WASHINGTON - A group of cab drivers is calling the new taxi requirements discriminatory and a violation of their privacy.
Five drivers have filed a class-action lawsuit against the D.C. Taxicab Commission, its chairman and the mayor.
As cabbies lined up outside Union Station Friday, not may of them know about the lawsuit filed by their fellow drivers.
Driver Bereket Araia agrees with some of the points in the lawsuit, as first reported by the Washington City Paper, such as the 25 cents the commission makes off of drivers' fares.
"If I make a mistake and press this button for example (starting a fare), I'm paying for a fare I didn't collect, " Araia says.
The lawsuit also points to the GPS tracking associated with the credit card readers in the cabs as a violation of privacy for drivers. It also says the new dome lights, which require drivers turn them on and off outside the car, are discriminatory against drivers with disabilities.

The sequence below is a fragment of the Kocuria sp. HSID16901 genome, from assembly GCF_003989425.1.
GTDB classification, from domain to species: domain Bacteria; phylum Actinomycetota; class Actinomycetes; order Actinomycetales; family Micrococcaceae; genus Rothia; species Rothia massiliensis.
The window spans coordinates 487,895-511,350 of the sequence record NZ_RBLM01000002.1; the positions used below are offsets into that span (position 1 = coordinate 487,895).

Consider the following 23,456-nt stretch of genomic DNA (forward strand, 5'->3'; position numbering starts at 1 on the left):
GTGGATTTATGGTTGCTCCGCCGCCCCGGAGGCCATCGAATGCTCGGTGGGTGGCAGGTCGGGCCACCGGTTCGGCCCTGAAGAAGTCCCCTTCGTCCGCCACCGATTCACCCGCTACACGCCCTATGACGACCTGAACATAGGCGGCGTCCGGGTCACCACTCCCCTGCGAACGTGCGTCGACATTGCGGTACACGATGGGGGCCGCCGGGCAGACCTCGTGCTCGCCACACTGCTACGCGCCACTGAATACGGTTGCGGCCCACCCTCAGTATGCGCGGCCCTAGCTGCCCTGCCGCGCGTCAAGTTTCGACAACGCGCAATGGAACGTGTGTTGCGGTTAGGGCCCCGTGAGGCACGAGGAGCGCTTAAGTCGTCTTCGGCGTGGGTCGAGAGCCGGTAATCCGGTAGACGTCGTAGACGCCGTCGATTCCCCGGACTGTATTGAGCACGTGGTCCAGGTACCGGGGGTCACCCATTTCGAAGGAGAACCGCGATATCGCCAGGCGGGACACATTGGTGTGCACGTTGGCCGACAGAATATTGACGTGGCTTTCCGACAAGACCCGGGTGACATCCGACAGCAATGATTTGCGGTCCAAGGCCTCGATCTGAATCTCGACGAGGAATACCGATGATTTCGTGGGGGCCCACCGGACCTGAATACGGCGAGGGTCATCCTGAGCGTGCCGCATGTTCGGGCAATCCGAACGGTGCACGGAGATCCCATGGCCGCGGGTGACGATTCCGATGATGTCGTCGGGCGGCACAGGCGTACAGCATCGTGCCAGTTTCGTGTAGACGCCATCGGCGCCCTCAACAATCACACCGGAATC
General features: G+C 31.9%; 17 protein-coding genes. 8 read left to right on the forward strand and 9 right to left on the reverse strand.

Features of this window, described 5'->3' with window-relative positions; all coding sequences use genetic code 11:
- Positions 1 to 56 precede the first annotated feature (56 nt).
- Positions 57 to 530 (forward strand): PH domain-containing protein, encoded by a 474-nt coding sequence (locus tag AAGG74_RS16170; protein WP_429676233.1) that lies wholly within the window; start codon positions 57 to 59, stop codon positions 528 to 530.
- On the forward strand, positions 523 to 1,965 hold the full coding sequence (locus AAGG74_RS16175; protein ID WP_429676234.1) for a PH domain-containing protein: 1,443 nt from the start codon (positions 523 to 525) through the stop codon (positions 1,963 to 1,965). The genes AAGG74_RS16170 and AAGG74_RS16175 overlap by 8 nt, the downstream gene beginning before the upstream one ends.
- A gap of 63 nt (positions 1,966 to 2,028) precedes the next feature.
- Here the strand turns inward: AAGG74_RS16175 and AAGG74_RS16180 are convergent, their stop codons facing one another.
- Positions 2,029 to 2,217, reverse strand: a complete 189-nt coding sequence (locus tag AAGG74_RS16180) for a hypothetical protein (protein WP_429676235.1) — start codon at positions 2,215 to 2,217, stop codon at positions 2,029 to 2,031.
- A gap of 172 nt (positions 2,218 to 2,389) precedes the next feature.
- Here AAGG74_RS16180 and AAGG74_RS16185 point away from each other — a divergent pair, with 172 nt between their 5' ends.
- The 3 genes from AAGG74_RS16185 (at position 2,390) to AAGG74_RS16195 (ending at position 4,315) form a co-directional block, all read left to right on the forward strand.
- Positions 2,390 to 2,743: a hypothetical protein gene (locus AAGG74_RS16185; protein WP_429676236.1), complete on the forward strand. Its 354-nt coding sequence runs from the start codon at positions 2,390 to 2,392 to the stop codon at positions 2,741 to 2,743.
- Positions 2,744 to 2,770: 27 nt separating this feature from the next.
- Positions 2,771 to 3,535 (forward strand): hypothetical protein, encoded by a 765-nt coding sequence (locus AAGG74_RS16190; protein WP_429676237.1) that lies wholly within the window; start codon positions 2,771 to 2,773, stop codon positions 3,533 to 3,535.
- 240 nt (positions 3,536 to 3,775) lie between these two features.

Araia, who has been driving his cab in D.C. for four years says it's a matter of safety.
"The fact that you have to turn it on and off outside -- that's not even safe."
Drivers are often stiff after spending multiple hours in the car he says, and often aren't in a spot where they can safely get out of the car and safely pick up passengers on the other side.
D.C. Taxi Commissioner Anthony Muhammad says he is not surprised to hear about the lawsuit given the amount of change facing drivers.
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